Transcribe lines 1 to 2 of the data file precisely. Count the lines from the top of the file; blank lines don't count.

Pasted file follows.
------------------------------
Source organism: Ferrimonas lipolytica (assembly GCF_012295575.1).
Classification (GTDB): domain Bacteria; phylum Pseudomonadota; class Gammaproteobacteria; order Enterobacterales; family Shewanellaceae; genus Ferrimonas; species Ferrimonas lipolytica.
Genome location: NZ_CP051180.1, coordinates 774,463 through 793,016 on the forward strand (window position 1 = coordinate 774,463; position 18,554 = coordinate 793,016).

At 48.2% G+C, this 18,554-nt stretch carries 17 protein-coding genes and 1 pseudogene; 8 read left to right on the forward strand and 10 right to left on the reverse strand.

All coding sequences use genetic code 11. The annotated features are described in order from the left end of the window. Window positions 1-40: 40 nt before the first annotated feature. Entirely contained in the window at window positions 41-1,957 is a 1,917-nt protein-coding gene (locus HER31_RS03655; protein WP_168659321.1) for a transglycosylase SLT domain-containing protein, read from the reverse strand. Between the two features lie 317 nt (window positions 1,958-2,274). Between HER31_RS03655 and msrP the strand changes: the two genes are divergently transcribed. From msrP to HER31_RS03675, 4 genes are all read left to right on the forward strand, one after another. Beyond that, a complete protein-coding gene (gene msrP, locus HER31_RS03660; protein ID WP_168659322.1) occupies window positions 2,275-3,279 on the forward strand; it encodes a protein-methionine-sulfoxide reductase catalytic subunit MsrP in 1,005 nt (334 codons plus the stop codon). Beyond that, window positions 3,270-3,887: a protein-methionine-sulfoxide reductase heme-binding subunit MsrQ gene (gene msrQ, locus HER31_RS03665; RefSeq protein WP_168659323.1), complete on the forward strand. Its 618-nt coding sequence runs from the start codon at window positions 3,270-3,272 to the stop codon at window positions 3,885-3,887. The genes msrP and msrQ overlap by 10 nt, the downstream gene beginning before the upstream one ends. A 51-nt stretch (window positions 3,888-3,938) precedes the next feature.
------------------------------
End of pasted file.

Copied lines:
Source organism: Ferrimonas lipolytica (assembly GCF_012295575.1).
Classification (GTDB): domain Bacteria; phylum Pseudomonadota; class Gammaproteobacteria; order Enterobacterales; family Shewanellaceae; genus Ferrimonas; species Ferrimonas lipolytica.